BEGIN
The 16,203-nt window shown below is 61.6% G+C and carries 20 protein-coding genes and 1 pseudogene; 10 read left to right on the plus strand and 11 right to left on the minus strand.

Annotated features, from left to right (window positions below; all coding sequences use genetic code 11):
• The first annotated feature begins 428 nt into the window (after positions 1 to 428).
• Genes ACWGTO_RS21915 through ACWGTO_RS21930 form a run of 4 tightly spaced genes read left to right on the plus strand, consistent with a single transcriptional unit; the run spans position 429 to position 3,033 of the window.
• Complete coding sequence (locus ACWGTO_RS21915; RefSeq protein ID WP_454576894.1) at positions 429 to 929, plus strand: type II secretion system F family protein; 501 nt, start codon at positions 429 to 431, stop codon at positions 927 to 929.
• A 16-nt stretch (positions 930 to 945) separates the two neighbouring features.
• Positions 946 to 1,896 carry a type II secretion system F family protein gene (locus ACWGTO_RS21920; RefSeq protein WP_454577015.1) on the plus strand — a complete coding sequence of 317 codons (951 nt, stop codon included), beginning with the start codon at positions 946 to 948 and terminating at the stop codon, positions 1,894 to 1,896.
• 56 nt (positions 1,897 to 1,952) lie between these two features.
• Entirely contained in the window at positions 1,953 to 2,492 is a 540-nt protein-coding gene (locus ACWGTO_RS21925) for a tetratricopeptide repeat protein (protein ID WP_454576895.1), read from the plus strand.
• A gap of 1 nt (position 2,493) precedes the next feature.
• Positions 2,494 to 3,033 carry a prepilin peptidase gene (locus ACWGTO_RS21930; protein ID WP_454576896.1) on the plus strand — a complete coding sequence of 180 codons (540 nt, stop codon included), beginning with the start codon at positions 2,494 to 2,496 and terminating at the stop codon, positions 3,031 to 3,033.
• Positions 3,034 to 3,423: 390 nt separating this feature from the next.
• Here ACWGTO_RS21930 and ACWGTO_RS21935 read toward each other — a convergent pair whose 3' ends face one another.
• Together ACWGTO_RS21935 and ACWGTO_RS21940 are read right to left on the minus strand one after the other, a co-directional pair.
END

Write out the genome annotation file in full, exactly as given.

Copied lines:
The 16,203-nt window shown below is 61.6% G+C and carries 20 protein-coding genes and 1 pseudogene; 10 read left to right on the plus strand and 11 right to left on the minus strand.

Annotated features, from left to right (window positions below; all coding sequences use genetic code 11):
• The first annotated feature begins 428 nt into the window (after positions 1 to 428).
• Genes ACWGTO_RS21915 through ACWGTO_RS21930 form a run of 4 tightly spaced genes read left to right on the plus strand, consistent with a single transcriptional unit; the run spans position 429 to position 3,033 of the window.
• Complete coding sequence (locus ACWGTO_RS21915; RefSeq protein ID WP_454576894.1) at positions 429 to 929, plus strand: type II secretion system F family protein; 501 nt, start codon at positions 429 to 431, stop codon at positions 927 to 929.
• A 16-nt stretch (positions 930 to 945) separates the two neighbouring features.
• Positions 946 to 1,896 carry a type II secretion system F family protein gene (locus ACWGTO_RS21920; RefSeq protein WP_454577015.1) on the plus strand — a complete coding sequence of 317 codons (951 nt, stop codon included), beginning with the start codon at positions 946 to 948 and terminating at the stop codon, positions 1,894 to 1,896.
• 56 nt (positions 1,897 to 1,952) lie between these two features.
• Entirely contained in the window at positions 1,953 to 2,492 is a 540-nt protein-coding gene (locus ACWGTO_RS21925) for a tetratricopeptide repeat protein (protein ID WP_454576895.1), read from the plus strand.
• A gap of 1 nt (position 2,493) precedes the next feature.
• Positions 2,494 to 3,033 carry a prepilin peptidase gene (locus ACWGTO_RS21930; protein ID WP_454576896.1) on the plus strand — a complete coding sequence of 180 codons (540 nt, stop codon included), beginning with the start codon at positions 2,494 to 2,496 and terminating at the stop codon, positions 3,031 to 3,033.
• Positions 3,034 to 3,423: 390 nt separating this feature from the next.
• Here ACWGTO_RS21930 and ACWGTO_RS21935 read toward each other — a convergent pair whose 3' ends face one another.
• Together ACWGTO_RS21935 and ACWGTO_RS21940 are read right to left on the minus strand one after the other, a co-directional pair.